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Article: Flying Is Exercise

Until recently, I was convinced that the only exercise I get is pushing a computer mouse around between trips to the refrigerator (it’s a rule that periods of procrastination can only be...

Also labeled: Features, People and Places

Article: Known And Unknown Deficiencies

While the FAA makes the pilot responsible for determining whether or not an aircraft that he or she is about to fly is airworthy, the pilot must rely to a great extent on what others have...

Article: The Fascinating North Atlantic

Each summer for the last half-dozen or so, I’ve had the privilege of flying the North Atlantic with one or two clients. Last summer, I made two such round trips, the first in a Turbo Arrow to...

Article: A Chance Meeting

There I was, climbing through 5,500 feet in southeastern Texas, when I had a close encounter with a Boeing 747 named Air Force One. It was closer than I would have liked, anyway. ...

Also labeled: Features, People and Places

Article: Gréyjà Vu

Wow! I just returned from the airport where I had to cancel a hop because the clouds were down around 700 feet and ...

Article: Devastating Details

One consequence of the nation’s economic downturn and the accompanying slump in general aviation was that some...

Article: Sporting Performances

Speed! It’s the reason that many of us fly. For most pilots, faster is better. I raced stock cars as a kid, ...

Also labeled: Features, People and Places

Article: “Plane Talk” From Machado

I’ve been privileged to call Rod Machado a friend for the last 20 years. We first worked together during the launch of ...

Also labeled: Features, People and Places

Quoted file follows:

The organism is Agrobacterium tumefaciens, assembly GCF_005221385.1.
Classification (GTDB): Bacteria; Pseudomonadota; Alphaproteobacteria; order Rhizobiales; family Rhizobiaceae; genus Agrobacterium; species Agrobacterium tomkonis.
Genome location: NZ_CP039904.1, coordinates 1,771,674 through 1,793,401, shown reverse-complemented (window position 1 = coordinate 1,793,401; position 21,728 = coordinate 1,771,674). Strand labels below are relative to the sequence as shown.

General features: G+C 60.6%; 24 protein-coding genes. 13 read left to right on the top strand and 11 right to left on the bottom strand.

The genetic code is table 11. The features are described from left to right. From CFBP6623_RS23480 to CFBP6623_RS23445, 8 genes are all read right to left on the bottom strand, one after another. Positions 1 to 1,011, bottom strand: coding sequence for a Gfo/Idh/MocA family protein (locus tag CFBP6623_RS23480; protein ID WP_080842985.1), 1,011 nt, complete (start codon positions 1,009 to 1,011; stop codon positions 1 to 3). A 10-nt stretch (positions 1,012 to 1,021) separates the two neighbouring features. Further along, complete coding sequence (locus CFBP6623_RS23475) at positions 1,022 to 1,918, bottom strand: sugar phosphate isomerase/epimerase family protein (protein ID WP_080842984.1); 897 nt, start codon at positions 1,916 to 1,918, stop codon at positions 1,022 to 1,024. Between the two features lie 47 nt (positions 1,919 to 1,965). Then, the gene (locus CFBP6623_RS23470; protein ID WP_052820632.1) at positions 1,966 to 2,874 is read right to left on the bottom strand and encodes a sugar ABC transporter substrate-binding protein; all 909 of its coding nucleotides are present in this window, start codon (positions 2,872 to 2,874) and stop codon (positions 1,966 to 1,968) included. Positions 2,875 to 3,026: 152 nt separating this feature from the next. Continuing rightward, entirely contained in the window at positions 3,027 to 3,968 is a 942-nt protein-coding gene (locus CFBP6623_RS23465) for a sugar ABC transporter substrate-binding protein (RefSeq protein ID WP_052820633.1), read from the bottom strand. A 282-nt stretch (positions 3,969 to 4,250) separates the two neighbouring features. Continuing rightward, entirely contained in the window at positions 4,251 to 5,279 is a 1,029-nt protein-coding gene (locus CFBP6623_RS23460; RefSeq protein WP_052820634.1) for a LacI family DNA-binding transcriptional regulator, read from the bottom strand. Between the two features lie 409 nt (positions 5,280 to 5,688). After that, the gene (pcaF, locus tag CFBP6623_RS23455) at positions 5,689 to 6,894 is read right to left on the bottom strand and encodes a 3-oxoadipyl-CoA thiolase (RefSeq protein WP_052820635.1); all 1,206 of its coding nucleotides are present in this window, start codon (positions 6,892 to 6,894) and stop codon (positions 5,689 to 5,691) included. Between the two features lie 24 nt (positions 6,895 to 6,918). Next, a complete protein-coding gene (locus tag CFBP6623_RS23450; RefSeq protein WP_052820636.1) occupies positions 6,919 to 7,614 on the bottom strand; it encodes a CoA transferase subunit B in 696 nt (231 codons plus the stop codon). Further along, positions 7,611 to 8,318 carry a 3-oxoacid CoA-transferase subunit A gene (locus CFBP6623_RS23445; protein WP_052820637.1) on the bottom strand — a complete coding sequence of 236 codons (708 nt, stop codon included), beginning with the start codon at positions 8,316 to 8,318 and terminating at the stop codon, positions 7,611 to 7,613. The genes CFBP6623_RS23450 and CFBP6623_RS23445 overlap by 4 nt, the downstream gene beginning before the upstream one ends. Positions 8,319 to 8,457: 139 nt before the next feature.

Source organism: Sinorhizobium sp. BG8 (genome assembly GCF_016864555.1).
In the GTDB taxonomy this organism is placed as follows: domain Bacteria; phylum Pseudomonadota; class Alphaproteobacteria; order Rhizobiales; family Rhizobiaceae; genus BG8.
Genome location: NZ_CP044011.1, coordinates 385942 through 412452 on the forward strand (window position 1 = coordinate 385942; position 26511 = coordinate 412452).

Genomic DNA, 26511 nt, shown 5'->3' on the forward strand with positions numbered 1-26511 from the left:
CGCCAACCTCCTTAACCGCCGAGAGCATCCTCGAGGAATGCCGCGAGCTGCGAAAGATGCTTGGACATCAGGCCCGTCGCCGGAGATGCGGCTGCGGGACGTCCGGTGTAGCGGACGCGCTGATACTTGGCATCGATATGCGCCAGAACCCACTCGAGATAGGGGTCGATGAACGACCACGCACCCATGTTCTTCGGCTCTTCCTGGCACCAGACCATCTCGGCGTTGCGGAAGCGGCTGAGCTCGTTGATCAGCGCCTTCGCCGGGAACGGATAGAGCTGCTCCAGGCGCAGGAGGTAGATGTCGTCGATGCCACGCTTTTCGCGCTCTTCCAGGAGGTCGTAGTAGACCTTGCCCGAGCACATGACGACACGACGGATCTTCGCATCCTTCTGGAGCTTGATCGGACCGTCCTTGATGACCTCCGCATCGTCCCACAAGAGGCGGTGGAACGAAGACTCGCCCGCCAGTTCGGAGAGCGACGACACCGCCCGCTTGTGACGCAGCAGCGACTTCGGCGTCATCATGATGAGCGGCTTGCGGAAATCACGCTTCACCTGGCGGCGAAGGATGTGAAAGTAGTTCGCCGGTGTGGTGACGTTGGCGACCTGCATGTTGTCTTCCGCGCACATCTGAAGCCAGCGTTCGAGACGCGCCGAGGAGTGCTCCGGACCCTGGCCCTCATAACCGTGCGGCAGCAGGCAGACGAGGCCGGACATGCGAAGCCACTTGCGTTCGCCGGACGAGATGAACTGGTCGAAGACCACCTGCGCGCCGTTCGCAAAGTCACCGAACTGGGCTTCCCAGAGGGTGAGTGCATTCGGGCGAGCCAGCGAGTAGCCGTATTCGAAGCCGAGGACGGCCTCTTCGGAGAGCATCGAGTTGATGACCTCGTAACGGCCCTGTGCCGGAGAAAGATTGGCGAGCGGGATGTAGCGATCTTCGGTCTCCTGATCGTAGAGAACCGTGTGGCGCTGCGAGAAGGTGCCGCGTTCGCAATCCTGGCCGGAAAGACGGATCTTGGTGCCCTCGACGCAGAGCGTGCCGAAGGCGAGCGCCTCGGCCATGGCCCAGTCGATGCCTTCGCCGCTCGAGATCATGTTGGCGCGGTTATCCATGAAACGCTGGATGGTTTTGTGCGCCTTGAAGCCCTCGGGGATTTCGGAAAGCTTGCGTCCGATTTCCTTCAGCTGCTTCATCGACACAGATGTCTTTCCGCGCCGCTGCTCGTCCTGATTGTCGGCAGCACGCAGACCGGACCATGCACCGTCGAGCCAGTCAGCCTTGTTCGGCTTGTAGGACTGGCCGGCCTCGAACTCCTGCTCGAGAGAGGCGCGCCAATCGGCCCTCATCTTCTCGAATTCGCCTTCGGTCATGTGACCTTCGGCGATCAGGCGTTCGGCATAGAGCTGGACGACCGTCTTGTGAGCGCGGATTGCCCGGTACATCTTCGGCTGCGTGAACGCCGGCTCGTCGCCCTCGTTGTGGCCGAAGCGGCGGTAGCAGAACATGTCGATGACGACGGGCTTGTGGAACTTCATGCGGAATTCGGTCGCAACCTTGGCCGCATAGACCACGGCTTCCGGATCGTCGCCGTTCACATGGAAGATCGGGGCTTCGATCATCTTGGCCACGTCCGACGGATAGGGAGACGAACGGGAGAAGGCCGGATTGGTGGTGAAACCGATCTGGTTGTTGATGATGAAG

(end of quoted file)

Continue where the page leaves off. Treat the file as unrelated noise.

Article: Useless Aviation

Useless aviation. Now, there’s a term you seldom hear. It popped up in an e-mail that was addressed to me last week. The writer, a longtime pilot himself, was explaining that because I’ve chr...

Also labeled: Features, People and Places

Article: Serendipitous Encounters

We were in the pattern and just in the process of turning downwind from crosswind when the tower said, “Eight-papa-bravo, you’re number two to a Liberator that will be crossing over the airport to...

Also labeled: Features, People and Places

Article: The Silent Killer

Against the background of an aging fleet of general-aviation, piston-powered airplanes, the NTSB suggested that it’s time for the Federal Aviation Administration (FAA) to take a closer look at e...

Article: Recovering From The EAA AirVenture

We had just returned from Oshkosh, Wis., late last night, which is another way of saying that today, I’m going to be nearly useless. There are lots of things to be done, but I d...

Article: Learning From A Heavy-Iron Accident

A Boeing 727 is different from the airplanes that most of us fly. Nevertheless, there are some things that we can learn from the NTSB’s recently completed report on an accident involving a FedEx c...

Article: No Offense

Exactly what part of the brain controls our egos, anyway? Since I’m not a shrink and simply apply what I’ve seen over a lifetime, I’d have to say that the part that controls our aviation ego is also...

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Article: Fear Of Flying

Am I the only person in the aviation world who has ever gone through, and still goes through, periods of apprehension when it comes to flying? I can even go so far as to say that I’m maybe even a...

Also labeled: Features, People and Places

Article: So Many Types, So Little Time

One of the perks of this job is the chance to fly a wide variety of airplanes. My hours and ratings aren’t anything special, but I’m happy that I’ve been allowed to fly a little of everything at one...